These standards include nine core competencies in areas ranging from ethics to assessments to interventions, and include lengthy guidelines on implicit and explicit curriculum content and pedagogical practices when it comes to both classroom theory and experiential learning through practicum. The standards describe the assessment and evaluation of student outcomes, and outline the lengthy process of site visits, interviews, and analysis that go into determining whether or not accreditation will be offered to a particular program.
When you complete a CSWE-accredited program, you, and your potential employers, know that you have received an education in social work theory and practice that is both comprehensive and up-to-date.
Foundation and Concentration Years for a Master of Social Work
Most MSW programs take, at a minimum, two years to complete. Those years are split into foundation and concentration years.
Year 1: Foundation
The foundation year involves classroom education in core social work concepts such as:
- Human behavior
- Research methodology
- Clinical and macro practices
- Social policy
These core concepts are explored in detail and integrated during the first year.
Year 2: Concentration
During the second year, you will receive training that is more closely aligned with your ultimate career focus as a social worker. This can be a sub-specialization, if offered by the program, or a course of applied advanced generalist practice, the basic common approach to clinical social work used today.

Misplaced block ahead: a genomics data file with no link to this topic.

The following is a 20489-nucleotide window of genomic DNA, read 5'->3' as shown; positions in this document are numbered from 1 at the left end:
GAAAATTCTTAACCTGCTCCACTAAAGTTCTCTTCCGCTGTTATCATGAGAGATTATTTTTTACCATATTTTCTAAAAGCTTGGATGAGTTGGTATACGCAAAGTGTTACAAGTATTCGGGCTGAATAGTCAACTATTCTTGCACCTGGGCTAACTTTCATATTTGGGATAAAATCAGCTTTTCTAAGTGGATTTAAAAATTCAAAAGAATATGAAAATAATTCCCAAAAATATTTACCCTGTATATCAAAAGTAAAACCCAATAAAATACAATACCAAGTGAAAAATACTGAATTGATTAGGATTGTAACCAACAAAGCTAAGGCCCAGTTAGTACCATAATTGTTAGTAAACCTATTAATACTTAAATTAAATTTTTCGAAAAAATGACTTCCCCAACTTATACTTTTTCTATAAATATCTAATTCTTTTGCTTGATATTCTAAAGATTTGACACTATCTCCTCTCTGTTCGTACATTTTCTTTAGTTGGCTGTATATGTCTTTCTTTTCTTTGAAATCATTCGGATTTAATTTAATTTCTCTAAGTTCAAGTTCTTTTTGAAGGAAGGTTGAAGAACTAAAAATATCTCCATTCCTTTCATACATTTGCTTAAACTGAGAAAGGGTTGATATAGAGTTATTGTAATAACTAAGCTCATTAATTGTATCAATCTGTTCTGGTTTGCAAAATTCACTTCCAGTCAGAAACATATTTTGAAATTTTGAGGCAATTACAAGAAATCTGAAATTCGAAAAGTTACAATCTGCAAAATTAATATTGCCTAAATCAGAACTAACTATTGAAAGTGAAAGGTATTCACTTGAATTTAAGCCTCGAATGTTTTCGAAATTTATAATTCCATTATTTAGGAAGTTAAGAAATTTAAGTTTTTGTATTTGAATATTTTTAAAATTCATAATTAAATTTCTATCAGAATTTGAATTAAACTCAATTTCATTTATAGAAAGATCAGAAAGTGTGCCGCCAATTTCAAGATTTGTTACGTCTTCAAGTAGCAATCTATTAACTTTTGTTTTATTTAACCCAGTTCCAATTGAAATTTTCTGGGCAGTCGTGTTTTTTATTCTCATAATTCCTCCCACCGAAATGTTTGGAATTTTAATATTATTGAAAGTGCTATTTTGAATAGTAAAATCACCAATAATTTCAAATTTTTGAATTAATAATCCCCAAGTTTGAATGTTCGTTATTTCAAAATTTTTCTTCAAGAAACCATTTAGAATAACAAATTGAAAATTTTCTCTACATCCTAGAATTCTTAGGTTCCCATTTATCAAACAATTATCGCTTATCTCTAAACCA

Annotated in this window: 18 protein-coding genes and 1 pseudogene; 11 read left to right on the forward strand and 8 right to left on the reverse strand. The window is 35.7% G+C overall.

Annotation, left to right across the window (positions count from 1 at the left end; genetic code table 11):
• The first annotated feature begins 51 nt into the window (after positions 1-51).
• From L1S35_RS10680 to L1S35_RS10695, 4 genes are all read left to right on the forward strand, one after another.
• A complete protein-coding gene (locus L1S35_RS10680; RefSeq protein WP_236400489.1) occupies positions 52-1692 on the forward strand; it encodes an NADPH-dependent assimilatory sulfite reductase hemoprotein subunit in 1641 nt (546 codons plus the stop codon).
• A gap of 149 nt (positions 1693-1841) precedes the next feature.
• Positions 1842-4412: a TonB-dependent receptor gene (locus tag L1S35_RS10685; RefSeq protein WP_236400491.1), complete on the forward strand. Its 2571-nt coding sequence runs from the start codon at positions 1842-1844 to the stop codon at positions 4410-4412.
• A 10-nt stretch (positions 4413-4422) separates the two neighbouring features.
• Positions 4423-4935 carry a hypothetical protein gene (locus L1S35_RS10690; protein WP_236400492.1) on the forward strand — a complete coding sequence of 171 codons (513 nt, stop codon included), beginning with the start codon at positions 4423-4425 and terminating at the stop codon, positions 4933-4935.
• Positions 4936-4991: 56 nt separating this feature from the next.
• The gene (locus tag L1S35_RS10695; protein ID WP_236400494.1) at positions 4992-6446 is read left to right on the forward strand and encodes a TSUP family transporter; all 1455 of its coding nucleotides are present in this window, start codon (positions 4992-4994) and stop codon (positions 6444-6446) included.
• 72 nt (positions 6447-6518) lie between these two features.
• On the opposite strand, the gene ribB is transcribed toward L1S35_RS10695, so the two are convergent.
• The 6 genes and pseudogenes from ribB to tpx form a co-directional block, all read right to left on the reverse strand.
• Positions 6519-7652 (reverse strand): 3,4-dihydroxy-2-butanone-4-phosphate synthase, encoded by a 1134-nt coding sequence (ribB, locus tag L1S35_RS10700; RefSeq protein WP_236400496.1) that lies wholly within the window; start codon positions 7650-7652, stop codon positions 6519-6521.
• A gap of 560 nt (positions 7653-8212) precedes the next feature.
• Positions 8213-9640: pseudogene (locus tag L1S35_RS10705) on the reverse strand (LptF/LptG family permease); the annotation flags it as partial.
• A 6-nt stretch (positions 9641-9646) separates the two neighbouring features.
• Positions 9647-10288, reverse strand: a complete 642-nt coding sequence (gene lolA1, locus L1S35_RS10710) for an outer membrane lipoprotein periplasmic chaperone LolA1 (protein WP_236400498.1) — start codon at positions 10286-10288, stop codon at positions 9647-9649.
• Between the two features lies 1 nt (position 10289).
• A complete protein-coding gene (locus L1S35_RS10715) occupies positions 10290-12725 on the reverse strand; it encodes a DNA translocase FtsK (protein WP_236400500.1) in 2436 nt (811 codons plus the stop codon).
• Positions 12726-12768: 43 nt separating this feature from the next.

One of the fastest growing sub-disciplines within social work is a focus on elder related studies; with a rapidly growing aging population, this concentration is becoming more valued. There are some programs that focus on social work with children, providing a deeper understanding of childhood development. Others may offer a concentration in social justice or policy based social work.
Concentration titles you’ll frequently come across as you explore your options include:
- Gerontological social work
- Child and family practice
- School social work
- Social justice and advocacy
- Community and organization practice
Licensure Will Require Experience & Passing ASWB Examinations
Even with all the many roles it can prepare you for, an MSW most often serves to lay out the straightest path possible to qualifying for advanced, licensed roles, namely that of licensed clinical social worker (LCSW). But for anybody ambitious enough to go into clinical practice, it doesn’t end there.